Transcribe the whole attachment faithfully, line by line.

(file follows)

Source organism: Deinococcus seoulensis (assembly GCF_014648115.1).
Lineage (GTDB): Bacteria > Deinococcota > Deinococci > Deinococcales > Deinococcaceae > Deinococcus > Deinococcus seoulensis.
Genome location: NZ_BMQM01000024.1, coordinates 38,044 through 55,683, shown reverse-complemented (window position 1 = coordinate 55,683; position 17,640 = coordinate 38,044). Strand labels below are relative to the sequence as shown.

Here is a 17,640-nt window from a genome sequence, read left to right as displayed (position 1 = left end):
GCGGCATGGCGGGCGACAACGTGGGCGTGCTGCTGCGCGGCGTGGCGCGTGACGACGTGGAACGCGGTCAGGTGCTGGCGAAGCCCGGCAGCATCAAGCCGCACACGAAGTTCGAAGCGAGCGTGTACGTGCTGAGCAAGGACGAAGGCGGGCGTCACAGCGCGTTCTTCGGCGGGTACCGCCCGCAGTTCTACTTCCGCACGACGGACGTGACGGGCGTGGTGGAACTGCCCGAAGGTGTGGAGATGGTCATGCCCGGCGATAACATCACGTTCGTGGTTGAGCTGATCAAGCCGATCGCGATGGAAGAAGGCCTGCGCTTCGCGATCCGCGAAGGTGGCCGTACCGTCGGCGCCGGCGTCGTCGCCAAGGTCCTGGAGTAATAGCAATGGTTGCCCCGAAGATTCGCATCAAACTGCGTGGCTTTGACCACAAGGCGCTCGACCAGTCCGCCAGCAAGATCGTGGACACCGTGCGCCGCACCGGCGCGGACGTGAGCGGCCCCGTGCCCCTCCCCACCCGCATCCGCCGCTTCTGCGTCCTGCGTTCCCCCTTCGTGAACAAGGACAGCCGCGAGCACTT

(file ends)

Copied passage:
Source organism: Deinococcus seoulensis (assembly GCF_014648115.1).
Lineage (GTDB): Bacteria > Deinococcota > Deinococci > Deinococcales > Deinococcaceae > Deinococcus > Deinococcus seoulensis.
Genome location: NZ_BMQM01000024.1, coordinates 38,044 through 55,683, shown reverse-complemented (window position 1 = coordinate 55,683; position 17,640 = coordinate 38,044). Strand labels below are relative to the sequence as shown.

Here is a 17,640-nt window from a genome sequence, read left to right as displayed (position 1 = left end):
GCGGCATGGCGGGCGACAACGTGGGCGTGCTGCTGCGCGGCGTGGCGCGTGACGACGTGGAACGCGGTCAGGTGCTGGCGAAGCCCGGCAGCATCAAGCCGCACACGAAGTTCGAAGCGAGCGTGTACGTGCTGAGCAAGGACGAAGGCGGGCGTCACAGCGCGTTCTTCGGCGGGTACCGCCCGCAGTTCTACTTCCGCACGACGGACGTGACGGGCGTGGTGGAACTGCCCGAAGGTGTGGAGATGGTCATGCCCGGCGATAACATCACGTTCGTGGTTGAGCTGATCAAGCCGATCGCGATGGAAGAAGGCCTGCGCTTCGCGATCCGCGAAGGTGGCCGTACCGTCGGCGCCGGCGTCGTCGCCAAGGTCCTGGAGTAATAGCAATGGTTGCCCCGAAGATTCGCATCAAACTGCGTGGCTTTGACCACAAGGCGCTCGACCAGTCCGCCAGCAAGATCGTGGACACCGTGCGCCGCACCGGCGCGGACGTGAGCGGCCCCGTGCCCCTCCCCACCCGCATCCGCCGCTTCTGCGTCCTGCGTTCCCCCTTCGTGAACAAGGACAGCCGCGAGCACTT